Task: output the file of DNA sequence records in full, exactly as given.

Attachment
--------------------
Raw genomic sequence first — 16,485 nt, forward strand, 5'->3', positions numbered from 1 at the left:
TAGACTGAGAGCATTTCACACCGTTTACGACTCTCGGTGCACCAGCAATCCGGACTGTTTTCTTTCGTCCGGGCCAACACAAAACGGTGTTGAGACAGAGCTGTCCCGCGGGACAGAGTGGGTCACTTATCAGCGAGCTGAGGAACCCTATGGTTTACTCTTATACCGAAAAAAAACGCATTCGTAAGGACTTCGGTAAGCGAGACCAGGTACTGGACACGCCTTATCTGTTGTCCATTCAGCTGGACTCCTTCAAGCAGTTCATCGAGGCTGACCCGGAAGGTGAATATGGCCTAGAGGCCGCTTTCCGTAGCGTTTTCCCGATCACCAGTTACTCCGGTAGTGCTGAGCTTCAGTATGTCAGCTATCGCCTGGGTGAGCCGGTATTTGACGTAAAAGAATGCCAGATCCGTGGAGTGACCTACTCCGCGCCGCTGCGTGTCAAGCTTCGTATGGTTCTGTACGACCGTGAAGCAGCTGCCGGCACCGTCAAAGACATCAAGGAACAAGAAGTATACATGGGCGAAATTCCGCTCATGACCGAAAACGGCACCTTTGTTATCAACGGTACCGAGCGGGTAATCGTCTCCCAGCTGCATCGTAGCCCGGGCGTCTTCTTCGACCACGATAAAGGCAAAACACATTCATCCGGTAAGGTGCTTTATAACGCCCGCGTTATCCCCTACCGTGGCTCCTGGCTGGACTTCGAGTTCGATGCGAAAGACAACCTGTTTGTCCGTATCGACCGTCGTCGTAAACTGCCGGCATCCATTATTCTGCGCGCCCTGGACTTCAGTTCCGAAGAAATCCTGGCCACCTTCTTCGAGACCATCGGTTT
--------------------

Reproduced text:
Raw genomic sequence first — 16,485 nt, forward strand, 5'->3', positions numbered from 1 at the left:
TAGACTGAGAGCATTTCACACCGTTTACGACTCTCGGTGCACCAGCAATCCGGACTGTTTTCTTTCGTCCGGGCCAACACAAAACGGTGTTGAGACAGAGCTGTCCCGCGGGACAGAGTGGGTCACTTATCAGCGAGCTGAGGAACCCTATGGTTTACTCTTATACCGAAAAAAAACGCATTCGTAAGGACTTCGGTAAGCGAGACCAGGTACTGGACACGCCTTATCTGTTGTCCATTCAGCTGGACTCCTTCAAGCAGTTCATCGAGGCTGACCCGGAAGGTGAATATGGCCTAGAGGCCGCTTTCCGTAGCGTTTTCCCGATCACCAGTTACTCCGGTAGTGCTGAGCTTCAGTATGTCAGCTATCGCCTGGGTGAGCCGGTATTTGACGTAAAAGAATGCCAGATCCGTGGAGTGACCTACTCCGCGCCGCTGCGTGTCAAGCTTCGTATGGTTCTGTACGACCGTGAAGCAGCTGCCGGCACCGTCAAAGACATCAAGGAACAAGAAGTATACATGGGCGAAATTCCGCTCATGACCGAAAACGGCACCTTTGTTATCAACGGTACCGAGCGGGTAATCGTCTCCCAGCTGCATCGTAGCCCGGGCGTCTTCTTCGACCACGATAAAGGCAAAACACATTCATCCGGTAAGGTGCTTTATAACGCCCGCGTTATCCCCTACCGTGGCTCCTGGCTGGACTTCGAGTTCGATGCGAAAGACAACCTGTTTGTCCGTATCGACCGTCGTCGTAAACTGCCGGCATCCATTATTCTGCGCGCCCTGGACTTCAGTTCCGAAGAAATCCTGGCCACCTTCTTCGAGACCATCGGTTT